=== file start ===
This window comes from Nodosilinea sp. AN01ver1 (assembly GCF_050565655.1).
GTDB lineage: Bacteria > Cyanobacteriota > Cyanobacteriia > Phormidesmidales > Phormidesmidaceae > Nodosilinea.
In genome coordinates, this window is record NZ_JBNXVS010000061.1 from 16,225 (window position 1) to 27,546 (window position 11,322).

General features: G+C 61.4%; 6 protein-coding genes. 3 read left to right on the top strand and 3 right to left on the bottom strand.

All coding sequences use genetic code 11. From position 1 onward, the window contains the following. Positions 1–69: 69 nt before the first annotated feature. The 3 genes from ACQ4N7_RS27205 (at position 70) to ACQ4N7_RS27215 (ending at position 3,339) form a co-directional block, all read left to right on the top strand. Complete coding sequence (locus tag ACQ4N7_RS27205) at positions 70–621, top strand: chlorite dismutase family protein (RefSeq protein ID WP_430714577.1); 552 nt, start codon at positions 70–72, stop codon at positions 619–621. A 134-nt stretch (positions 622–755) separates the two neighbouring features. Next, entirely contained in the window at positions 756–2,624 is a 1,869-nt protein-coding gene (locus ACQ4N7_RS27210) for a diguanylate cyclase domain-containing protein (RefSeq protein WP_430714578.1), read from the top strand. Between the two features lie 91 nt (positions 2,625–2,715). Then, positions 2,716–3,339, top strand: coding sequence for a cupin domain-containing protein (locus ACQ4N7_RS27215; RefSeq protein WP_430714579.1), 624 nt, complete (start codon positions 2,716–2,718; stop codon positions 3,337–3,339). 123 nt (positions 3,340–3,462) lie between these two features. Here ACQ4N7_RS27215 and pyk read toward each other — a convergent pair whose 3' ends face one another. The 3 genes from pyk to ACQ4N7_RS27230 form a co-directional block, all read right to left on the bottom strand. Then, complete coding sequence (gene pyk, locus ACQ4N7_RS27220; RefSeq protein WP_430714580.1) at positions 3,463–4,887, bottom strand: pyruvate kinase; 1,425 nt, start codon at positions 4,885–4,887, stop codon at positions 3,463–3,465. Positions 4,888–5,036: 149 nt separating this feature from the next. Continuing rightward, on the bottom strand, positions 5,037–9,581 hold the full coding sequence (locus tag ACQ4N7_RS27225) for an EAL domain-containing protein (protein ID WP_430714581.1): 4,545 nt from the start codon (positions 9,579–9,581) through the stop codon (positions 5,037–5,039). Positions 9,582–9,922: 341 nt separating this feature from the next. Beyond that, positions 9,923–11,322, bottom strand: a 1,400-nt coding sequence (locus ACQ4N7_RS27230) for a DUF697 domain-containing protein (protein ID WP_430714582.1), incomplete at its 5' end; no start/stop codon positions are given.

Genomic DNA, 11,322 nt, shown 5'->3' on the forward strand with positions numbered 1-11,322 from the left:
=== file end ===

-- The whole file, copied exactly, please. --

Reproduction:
This window comes from Nodosilinea sp. AN01ver1 (assembly GCF_050565655.1).
GTDB lineage: Bacteria > Cyanobacteriota > Cyanobacteriia > Phormidesmidales > Phormidesmidaceae > Nodosilinea.
In genome coordinates, this window is record NZ_JBNXVS010000061.1 from 16,225 (window position 1) to 27,546 (window position 11,322).

General features: G+C 61.4%; 6 protein-coding genes. 3 read left to right on the top strand and 3 right to left on the bottom strand.

All coding sequences use genetic code 11. From position 1 onward, the window contains the following. Positions 1–69: 69 nt before the first annotated feature. The 3 genes from ACQ4N7_RS27205 (at position 70) to ACQ4N7_RS27215 (ending at position 3,339) form a co-directional block, all read left to right on the top strand. Complete coding sequence (locus tag ACQ4N7_RS27205) at positions 70–621, top strand: chlorite dismutase family protein (RefSeq protein ID WP_430714577.1); 552 nt, start codon at positions 70–72, stop codon at positions 619–621. A 134-nt stretch (positions 622–755) separates the two neighbouring features. Next, entirely contained in the window at positions 756–2,624 is a 1,869-nt protein-coding gene (locus ACQ4N7_RS27210) for a diguanylate cyclase domain-containing protein (RefSeq protein WP_430714578.1), read from the top strand. Between the two features lie 91 nt (positions 2,625–2,715). Then, positions 2,716–3,339, top strand: coding sequence for a cupin domain-containing protein (locus ACQ4N7_RS27215; RefSeq protein WP_430714579.1), 624 nt, complete (start codon positions 2,716–2,718; stop codon positions 3,337–3,339). 123 nt (positions 3,340–3,462) lie between these two features. Here ACQ4N7_RS27215 and pyk read toward each other — a convergent pair whose 3' ends face one another. The 3 genes from pyk to ACQ4N7_RS27230 form a co-directional block, all read right to left on the bottom strand. Then, complete coding sequence (gene pyk, locus ACQ4N7_RS27220; RefSeq protein WP_430714580.1) at positions 3,463–4,887, bottom strand: pyruvate kinase; 1,425 nt, start codon at positions 4,885–4,887, stop codon at positions 3,463–3,465. Positions 4,888–5,036: 149 nt separating this feature from the next. Continuing rightward, on the bottom strand, positions 5,037–9,581 hold the full coding sequence (locus tag ACQ4N7_RS27225) for an EAL domain-containing protein (protein ID WP_430714581.1): 4,545 nt from the start codon (positions 9,579–9,581) through the stop codon (positions 5,037–5,039). Positions 9,582–9,922: 341 nt separating this feature from the next. Beyond that, positions 9,923–11,322, bottom strand: a 1,400-nt coding sequence (locus ACQ4N7_RS27230) for a DUF697 domain-containing protein (protein ID WP_430714582.1), incomplete at its 5' end; no start/stop codon positions are given.

Genomic DNA, 11,322 nt, shown 5'->3' on the forward strand with positions numbered 1-11,322 from the left: